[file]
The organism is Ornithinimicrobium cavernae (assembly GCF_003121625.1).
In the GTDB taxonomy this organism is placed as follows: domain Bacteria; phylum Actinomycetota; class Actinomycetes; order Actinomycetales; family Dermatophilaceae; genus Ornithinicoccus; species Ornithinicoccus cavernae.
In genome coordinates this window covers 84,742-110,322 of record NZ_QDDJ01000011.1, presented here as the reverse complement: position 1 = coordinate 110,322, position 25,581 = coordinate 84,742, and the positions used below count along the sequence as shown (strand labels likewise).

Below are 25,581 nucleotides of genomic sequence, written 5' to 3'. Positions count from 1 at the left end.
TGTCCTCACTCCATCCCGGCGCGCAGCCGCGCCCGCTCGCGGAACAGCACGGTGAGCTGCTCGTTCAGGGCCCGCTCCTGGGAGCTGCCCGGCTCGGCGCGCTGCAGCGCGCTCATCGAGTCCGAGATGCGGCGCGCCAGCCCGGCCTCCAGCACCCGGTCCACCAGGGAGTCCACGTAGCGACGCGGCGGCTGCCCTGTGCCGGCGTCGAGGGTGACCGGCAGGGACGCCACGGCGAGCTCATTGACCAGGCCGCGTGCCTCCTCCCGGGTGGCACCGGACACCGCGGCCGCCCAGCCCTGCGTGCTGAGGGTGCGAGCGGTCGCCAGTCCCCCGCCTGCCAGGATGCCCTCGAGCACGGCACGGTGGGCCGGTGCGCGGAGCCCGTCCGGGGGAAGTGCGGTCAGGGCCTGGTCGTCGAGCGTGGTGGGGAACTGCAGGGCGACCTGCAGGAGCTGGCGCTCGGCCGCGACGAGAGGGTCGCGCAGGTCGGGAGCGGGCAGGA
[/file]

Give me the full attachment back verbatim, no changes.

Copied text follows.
The organism is Ornithinimicrobium cavernae (assembly GCF_003121625.1).
In the GTDB taxonomy this organism is placed as follows: domain Bacteria; phylum Actinomycetota; class Actinomycetes; order Actinomycetales; family Dermatophilaceae; genus Ornithinicoccus; species Ornithinicoccus cavernae.
In genome coordinates this window covers 84,742-110,322 of record NZ_QDDJ01000011.1, presented here as the reverse complement: position 1 = coordinate 110,322, position 25,581 = coordinate 84,742, and the positions used below count along the sequence as shown (strand labels likewise).

Below are 25,581 nucleotides of genomic sequence, written 5' to 3'. Positions count from 1 at the left end.
TGTCCTCACTCCATCCCGGCGCGCAGCCGCGCCCGCTCGCGGAACAGCACGGTGAGCTGCTCGTTCAGGGCCCGCTCCTGGGAGCTGCCCGGCTCGGCGCGCTGCAGCGCGCTCATCGAGTCCGAGATGCGGCGCGCCAGCCCGGCCTCCAGCACCCGGTCCACCAGGGAGTCCACGTAGCGACGCGGCGGCTGCCCTGTGCCGGCGTCGAGGGTGACCGGCAGGGACGCCACGGCGAGCTCATTGACCAGGCCGCGTGCCTCCTCCCGGGTGGCACCGGACACCGCGGCCGCCCAGCCCTGCGTGCTGAGGGTGCGAGCGGTCGCCAGTCCCCCGCCTGCCAGGATGCCCTCGAGCACGGCACGGTGGGCCGGTGCGCGGAGCCCGTCCGGGGGAAGTGCGGTCAGGGCCTGGTCGTCGAGCGTGGTGGGGAACTGCAGGGCGACCTGCAGGAGCTGGCGCTCGGCCGCGACGAGAGGGTCGCGCAGGTCGGGAGCGGGCAGGA